as it then presented itself, was a lump of thin brownish paper, so closely crumpled up that in the absence of proper appliances I found it quite impossible to attempt its opening and unfolding. Only where one edge of the paper could be partially loosened was I able to make out some characters which manifestly looked like cursive Hebrew.

Map of Dandan-Uiliq, after Stein Sand-buried ruins of Khotan
Map of Dandan-Uiliq based on M. A. Stein's Map showing portions of Chinese Turkestan, Survey of India 1900-1901, scale 1 : 760,000 (Sand-buried ruins of Khotan, London, 1904)
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The document was provisionally dated to the end of the eighth century when the site was abandoned, and this dating was confirmed by an analysis of the paper by Professor J. Wiesner (Margoliouth, pp. 742-3) which found that the structure was indistinguishable from the paper of Chinese documents found at Dandan Uiliq, dating from between 781 and 790.

The letter proved to be written in Judaeo-Persian, i.e. Persian written in Hebrew script. However since the beginning and end of each line was missing, there was only a limited amount of contextual information to be deduced (for an edition and translation see Utas, 1968 below). Mention of sheep trading and cloth indicates the document’s commercial nature and a reference to the author having written “more than 20 letters[1]” attests perhaps to a thriving trade. There is also an intriguing request for a harp required for instructing a girl how to play (see Yoshida, pp. 389-90 for a possible explanation of this).

In 2004, however, an almost intact leaf (BH1-19) of a similar document was acquired by the National Library of China. Published in 2008 (Zhang Zhan and Shi Guang), it appears to be the initial page of possibly the same letter and gives a more detailed historical context by referring to the defeat of the Tibetans at Kashgar which happened around 790.

The letter (translated by Zhang Zhan in Hansen, pp. 381-2) is from a Persian speaking Jew of Khotan to the ‘lord master’ Nisi Chilag, Abu Sahak and others on the subject of sheep trading. It lists bribes to officials, arranged no doubt in order of sociological importance and headed by a local ruler (dihgān) who can perhaps be identified with the King of Khotan or someone of equal status (Yoshida, p. 392). The gifts include a vase, scent, silk cloth, raw silk, sugar and other items which are not yet fully understood. Perhaps the most important information was the news from Kashgar that “They killed and captured all the Tibetans”. The writer himself contributed “a sum worth 100 strings of coins, or 100,000 coins” for the war effort.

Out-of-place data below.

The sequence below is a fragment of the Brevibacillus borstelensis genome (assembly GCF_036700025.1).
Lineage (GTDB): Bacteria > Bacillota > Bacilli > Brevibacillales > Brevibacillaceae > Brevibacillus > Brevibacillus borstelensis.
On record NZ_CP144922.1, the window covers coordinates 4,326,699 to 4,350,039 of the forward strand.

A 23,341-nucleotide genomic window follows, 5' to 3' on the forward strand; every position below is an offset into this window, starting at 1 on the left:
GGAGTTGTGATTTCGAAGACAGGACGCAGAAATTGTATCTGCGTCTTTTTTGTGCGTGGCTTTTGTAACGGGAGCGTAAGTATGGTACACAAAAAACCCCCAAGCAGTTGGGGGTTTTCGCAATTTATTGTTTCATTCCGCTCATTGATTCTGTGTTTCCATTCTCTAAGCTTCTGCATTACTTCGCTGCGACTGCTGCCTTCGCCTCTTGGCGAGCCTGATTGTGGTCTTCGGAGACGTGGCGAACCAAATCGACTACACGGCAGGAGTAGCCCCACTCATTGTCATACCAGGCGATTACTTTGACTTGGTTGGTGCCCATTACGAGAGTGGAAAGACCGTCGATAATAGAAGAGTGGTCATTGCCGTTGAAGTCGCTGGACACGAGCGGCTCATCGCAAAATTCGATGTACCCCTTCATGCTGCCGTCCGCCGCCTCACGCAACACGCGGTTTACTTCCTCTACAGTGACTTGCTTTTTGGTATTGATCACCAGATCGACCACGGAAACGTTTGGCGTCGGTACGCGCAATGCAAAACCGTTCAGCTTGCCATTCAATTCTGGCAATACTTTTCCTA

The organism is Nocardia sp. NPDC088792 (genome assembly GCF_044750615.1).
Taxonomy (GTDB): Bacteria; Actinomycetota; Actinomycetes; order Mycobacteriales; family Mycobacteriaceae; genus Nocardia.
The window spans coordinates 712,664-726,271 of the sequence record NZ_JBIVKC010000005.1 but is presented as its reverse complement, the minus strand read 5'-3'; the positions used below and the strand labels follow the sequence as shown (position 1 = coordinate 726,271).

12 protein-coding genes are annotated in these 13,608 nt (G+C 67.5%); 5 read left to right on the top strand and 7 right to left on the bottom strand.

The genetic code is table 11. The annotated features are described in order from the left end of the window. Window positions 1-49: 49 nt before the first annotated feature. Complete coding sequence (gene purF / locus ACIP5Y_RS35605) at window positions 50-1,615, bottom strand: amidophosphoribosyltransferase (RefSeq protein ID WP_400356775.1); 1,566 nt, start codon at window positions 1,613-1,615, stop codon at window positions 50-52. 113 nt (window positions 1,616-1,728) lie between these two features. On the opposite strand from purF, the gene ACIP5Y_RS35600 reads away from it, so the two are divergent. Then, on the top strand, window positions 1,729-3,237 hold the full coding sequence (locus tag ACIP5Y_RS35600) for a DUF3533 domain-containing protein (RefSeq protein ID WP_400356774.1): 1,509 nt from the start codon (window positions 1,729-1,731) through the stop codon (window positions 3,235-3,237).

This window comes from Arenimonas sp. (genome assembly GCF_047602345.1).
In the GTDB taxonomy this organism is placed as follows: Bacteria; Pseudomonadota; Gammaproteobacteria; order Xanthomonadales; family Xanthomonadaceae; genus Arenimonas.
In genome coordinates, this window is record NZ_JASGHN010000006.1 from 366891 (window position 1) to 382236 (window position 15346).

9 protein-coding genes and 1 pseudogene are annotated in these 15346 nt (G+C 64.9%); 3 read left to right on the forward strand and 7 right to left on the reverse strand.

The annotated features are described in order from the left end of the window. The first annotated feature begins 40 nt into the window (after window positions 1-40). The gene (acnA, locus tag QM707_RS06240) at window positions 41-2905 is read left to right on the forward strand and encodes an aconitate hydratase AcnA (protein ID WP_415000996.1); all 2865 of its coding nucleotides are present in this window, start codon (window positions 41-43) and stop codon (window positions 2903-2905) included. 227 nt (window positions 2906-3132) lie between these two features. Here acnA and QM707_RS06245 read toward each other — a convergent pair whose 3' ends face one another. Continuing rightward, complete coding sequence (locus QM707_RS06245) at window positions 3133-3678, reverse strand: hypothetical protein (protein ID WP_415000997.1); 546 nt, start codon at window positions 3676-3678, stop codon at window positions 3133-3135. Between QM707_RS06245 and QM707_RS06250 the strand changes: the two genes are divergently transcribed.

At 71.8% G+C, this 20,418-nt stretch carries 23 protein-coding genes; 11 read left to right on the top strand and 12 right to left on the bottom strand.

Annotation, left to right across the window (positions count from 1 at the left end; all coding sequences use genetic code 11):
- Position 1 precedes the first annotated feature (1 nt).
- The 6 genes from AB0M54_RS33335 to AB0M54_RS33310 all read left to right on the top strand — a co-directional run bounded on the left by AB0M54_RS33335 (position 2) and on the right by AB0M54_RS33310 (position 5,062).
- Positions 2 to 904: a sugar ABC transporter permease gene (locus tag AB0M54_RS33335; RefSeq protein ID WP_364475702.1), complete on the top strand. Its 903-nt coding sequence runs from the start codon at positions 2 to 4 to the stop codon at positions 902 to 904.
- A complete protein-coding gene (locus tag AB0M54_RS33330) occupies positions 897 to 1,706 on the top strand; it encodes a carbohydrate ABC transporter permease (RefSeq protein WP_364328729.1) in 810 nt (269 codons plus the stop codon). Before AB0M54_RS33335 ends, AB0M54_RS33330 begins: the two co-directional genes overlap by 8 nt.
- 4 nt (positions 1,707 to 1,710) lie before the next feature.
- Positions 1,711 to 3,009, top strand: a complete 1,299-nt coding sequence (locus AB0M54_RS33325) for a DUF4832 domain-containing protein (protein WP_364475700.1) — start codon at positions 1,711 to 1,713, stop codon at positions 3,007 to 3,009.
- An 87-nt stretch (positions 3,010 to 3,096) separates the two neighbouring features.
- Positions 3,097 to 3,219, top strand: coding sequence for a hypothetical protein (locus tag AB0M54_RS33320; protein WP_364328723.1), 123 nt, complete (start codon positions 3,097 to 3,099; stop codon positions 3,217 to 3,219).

Montage showing the two letters Or.8212/166 and BH1-19 superimposed for comparison
Montage showing the two letters BH1-19 and Or.8212/166 superimposed for comparison

As demonstrated by the montage above, the two documents are almost certainly part of the same letter with the National Library fragment forming the opening page and the British Library fragment a subsequent folio. From a morphological, palaeographical, and content-wise point of view we can be fairly certain that both were written by the same Judaeo-Persian trader. The author is identified in the second letter as ‘Sogdian,’ and despite being written in Persian, Yutaka Yoshida has convincingly argued on the basis of various sogdianisms in the letter itself that he was most likely a Persian speaking Sogdian Jew (Yoshida, pp. 390-92).

Taking both parts together the Dandan-Uiliq letter is probably the oldest surviving document of substance to be written in early New Persian, marking the first phase of the Persian language after the Islamic conquest. As such it provides important evidence for the development of the Persian language in addition to documenting the history of eighth-century Khotan.

Ursula Sims-Williams
Lead Curator, Persian, Asian and African Collections

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Further reading

Margoliouth, D.S., “An early Judæo-Persian document from Khotan, in the Stein Collection, with other early Persian documents; with an introductory note by M.A. Stein and communications from W. Bacher, A.E. Cowley and J. Wiesner”, Journal of the Royal Asiatic Society of Great Britain and Ireland (1903), pp. 735-60.
Utas, Bo, “The Jewish-Persian fragment from Dandān-Uiliq”, Orientalia suecana 17 (1968) pp. 123-136 (republished in From Old to New Persian: Collected essays, Wiesbaden 2013, pp. 25-38).
Zhang Zhan and Shi Guang, “Yijian xinfaxian Youtai-Bosiyu xinzha de duandai yu shidu [A newly-discovered Judeo-Persian letter]”, Dunhuang Tulufan Yanjiu 11 (2008), pp. 71-99.
Hansen, V. The Silk Road: a new history with documents. Oxford: OUP, 2017, pp. 357-9, with Zhang Zhan’s translation of BH1-19, pp. 381-2.
Yutaka Yoshida, “Some new interpretations of the two Judeo-Persian letters from Khotan”. In A thousand judgements: Festschrift for Maria Macuch, eds. A. Hintze, D. Durkin-Meisterernst and C. Neumann, Wiesbaden: Harrassowitz, 2019, pp. 385-94.

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[1] Literally “more than twenty and …[word missing]”

22 May 2020

Zuan-cho – Japanese design albums in the late Meiji Period

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The Japanese Collection of the British Library includes around 50 Japanese pattern and design books. Thanks to a grant from the Great Britain Sasakawa Foundation, the Library is digitising many of these and making them available online. For a list of what is currently available see Japanese manuscripts and woodblock-printed books relating to design arranged by theme. This series of blog posts features some of the items in the collection, the artists who created them and the publishers who produced them.